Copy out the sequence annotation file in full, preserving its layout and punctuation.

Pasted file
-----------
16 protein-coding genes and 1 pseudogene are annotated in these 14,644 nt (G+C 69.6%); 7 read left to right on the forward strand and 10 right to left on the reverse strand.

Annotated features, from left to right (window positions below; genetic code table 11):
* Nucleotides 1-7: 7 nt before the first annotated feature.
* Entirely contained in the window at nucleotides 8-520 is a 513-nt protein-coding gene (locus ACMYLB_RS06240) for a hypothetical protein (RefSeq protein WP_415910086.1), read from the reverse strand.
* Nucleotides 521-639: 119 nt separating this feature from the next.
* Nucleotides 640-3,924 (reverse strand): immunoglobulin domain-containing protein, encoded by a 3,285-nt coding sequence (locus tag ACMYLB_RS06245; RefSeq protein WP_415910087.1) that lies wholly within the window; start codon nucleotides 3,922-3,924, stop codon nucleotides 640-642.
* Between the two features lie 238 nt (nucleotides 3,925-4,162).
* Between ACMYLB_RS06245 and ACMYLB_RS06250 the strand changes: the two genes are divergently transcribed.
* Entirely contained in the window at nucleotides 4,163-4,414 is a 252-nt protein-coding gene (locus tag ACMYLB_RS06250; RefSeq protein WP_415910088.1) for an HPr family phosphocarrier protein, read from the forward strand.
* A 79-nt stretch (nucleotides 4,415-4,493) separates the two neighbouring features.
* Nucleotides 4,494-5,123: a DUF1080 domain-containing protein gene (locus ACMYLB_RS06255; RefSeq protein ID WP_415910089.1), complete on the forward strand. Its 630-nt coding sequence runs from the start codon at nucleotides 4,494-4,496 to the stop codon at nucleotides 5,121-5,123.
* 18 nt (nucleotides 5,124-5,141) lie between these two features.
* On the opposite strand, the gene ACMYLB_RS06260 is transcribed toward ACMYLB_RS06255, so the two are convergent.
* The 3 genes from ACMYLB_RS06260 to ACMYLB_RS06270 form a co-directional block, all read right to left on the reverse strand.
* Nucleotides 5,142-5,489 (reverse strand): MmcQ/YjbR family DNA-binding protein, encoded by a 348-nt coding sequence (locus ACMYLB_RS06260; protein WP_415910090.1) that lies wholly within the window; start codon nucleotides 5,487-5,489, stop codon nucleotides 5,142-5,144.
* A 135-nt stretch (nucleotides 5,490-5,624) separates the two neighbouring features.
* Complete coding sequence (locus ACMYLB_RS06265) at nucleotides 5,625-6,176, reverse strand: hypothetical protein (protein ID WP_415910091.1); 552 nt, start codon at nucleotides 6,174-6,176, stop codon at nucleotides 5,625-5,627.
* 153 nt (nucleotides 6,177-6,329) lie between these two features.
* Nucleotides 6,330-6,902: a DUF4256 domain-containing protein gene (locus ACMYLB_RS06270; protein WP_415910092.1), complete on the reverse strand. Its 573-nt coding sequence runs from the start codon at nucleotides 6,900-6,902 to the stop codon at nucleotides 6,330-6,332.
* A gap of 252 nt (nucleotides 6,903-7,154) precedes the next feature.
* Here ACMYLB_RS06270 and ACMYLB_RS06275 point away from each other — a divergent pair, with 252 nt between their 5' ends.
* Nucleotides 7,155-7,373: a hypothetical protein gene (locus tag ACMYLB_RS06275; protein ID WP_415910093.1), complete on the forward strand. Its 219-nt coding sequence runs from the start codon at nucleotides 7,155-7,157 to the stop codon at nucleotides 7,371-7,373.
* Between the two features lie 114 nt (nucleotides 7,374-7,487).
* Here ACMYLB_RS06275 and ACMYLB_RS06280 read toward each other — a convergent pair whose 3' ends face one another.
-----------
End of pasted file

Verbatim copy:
16 protein-coding genes and 1 pseudogene are annotated in these 14,644 nt (G+C 69.6%); 7 read left to right on the forward strand and 10 right to left on the reverse strand.

Annotated features, from left to right (window positions below; genetic code table 11):
* Nucleotides 1-7: 7 nt before the first annotated feature.
* Entirely contained in the window at nucleotides 8-520 is a 513-nt protein-coding gene (locus ACMYLB_RS06240) for a hypothetical protein (RefSeq protein WP_415910086.1), read from the reverse strand.
* Nucleotides 521-639: 119 nt separating this feature from the next.
* Nucleotides 640-3,924 (reverse strand): immunoglobulin domain-containing protein, encoded by a 3,285-nt coding sequence (locus tag ACMYLB_RS06245; RefSeq protein WP_415910087.1) that lies wholly within the window; start codon nucleotides 3,922-3,924, stop codon nucleotides 640-642.
* Between the two features lie 238 nt (nucleotides 3,925-4,162).
* Between ACMYLB_RS06245 and ACMYLB_RS06250 the strand changes: the two genes are divergently transcribed.
* Entirely contained in the window at nucleotides 4,163-4,414 is a 252-nt protein-coding gene (locus tag ACMYLB_RS06250; RefSeq protein WP_415910088.1) for an HPr family phosphocarrier protein, read from the forward strand.
* A 79-nt stretch (nucleotides 4,415-4,493) separates the two neighbouring features.
* Nucleotides 4,494-5,123: a DUF1080 domain-containing protein gene (locus ACMYLB_RS06255; RefSeq protein ID WP_415910089.1), complete on the forward strand. Its 630-nt coding sequence runs from the start codon at nucleotides 4,494-4,496 to the stop codon at nucleotides 5,121-5,123.
* 18 nt (nucleotides 5,124-5,141) lie between these two features.
* On the opposite strand, the gene ACMYLB_RS06260 is transcribed toward ACMYLB_RS06255, so the two are convergent.
* The 3 genes from ACMYLB_RS06260 to ACMYLB_RS06270 form a co-directional block, all read right to left on the reverse strand.
* Nucleotides 5,142-5,489 (reverse strand): MmcQ/YjbR family DNA-binding protein, encoded by a 348-nt coding sequence (locus ACMYLB_RS06260; protein WP_415910090.1) that lies wholly within the window; start codon nucleotides 5,487-5,489, stop codon nucleotides 5,142-5,144.
* A 135-nt stretch (nucleotides 5,490-5,624) separates the two neighbouring features.
* Complete coding sequence (locus ACMYLB_RS06265) at nucleotides 5,625-6,176, reverse strand: hypothetical protein (protein ID WP_415910091.1); 552 nt, start codon at nucleotides 6,174-6,176, stop codon at nucleotides 5,625-5,627.
* 153 nt (nucleotides 6,177-6,329) lie between these two features.
* Nucleotides 6,330-6,902: a DUF4256 domain-containing protein gene (locus ACMYLB_RS06270; protein WP_415910092.1), complete on the reverse strand. Its 573-nt coding sequence runs from the start codon at nucleotides 6,900-6,902 to the stop codon at nucleotides 6,330-6,332.
* A gap of 252 nt (nucleotides 6,903-7,154) precedes the next feature.
* Here ACMYLB_RS06270 and ACMYLB_RS06275 point away from each other — a divergent pair, with 252 nt between their 5' ends.
* Nucleotides 7,155-7,373: a hypothetical protein gene (locus tag ACMYLB_RS06275; protein ID WP_415910093.1), complete on the forward strand. Its 219-nt coding sequence runs from the start codon at nucleotides 7,155-7,157 to the stop codon at nucleotides 7,371-7,373.
* Between the two features lie 114 nt (nucleotides 7,374-7,487).
* Here ACMYLB_RS06275 and ACMYLB_RS06280 read toward each other — a convergent pair whose 3' ends face one another.